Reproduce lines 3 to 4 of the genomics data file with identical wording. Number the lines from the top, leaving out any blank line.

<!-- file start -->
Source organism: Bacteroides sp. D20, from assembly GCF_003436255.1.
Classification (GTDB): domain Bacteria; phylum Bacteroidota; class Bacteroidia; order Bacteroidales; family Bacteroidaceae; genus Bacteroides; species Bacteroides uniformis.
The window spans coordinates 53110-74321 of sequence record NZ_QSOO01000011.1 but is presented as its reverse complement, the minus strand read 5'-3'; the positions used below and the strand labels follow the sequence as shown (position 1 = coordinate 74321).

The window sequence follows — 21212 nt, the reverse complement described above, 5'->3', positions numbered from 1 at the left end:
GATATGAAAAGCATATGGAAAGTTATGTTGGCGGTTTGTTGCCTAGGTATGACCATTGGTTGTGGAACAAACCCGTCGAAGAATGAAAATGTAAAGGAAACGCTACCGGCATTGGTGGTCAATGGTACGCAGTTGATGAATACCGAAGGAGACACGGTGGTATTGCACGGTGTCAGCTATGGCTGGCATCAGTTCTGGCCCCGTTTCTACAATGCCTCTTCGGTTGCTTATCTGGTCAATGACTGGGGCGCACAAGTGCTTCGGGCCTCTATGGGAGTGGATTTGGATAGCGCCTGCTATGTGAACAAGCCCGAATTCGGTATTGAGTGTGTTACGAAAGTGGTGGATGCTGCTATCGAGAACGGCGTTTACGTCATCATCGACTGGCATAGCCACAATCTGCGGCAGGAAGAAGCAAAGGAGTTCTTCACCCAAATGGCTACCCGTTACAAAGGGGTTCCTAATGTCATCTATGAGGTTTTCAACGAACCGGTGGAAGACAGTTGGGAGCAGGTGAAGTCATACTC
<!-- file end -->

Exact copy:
The window spans coordinates 53110-74321 of sequence record NZ_QSOO01000011.1 but is presented as its reverse complement, the minus strand read 5'-3'; the positions used below and the strand labels follow the sequence as shown (position 1 = coordinate 74321).

The window sequence follows — 21212 nt, the reverse complement described above, 5'->3', positions numbered from 1 at the left end: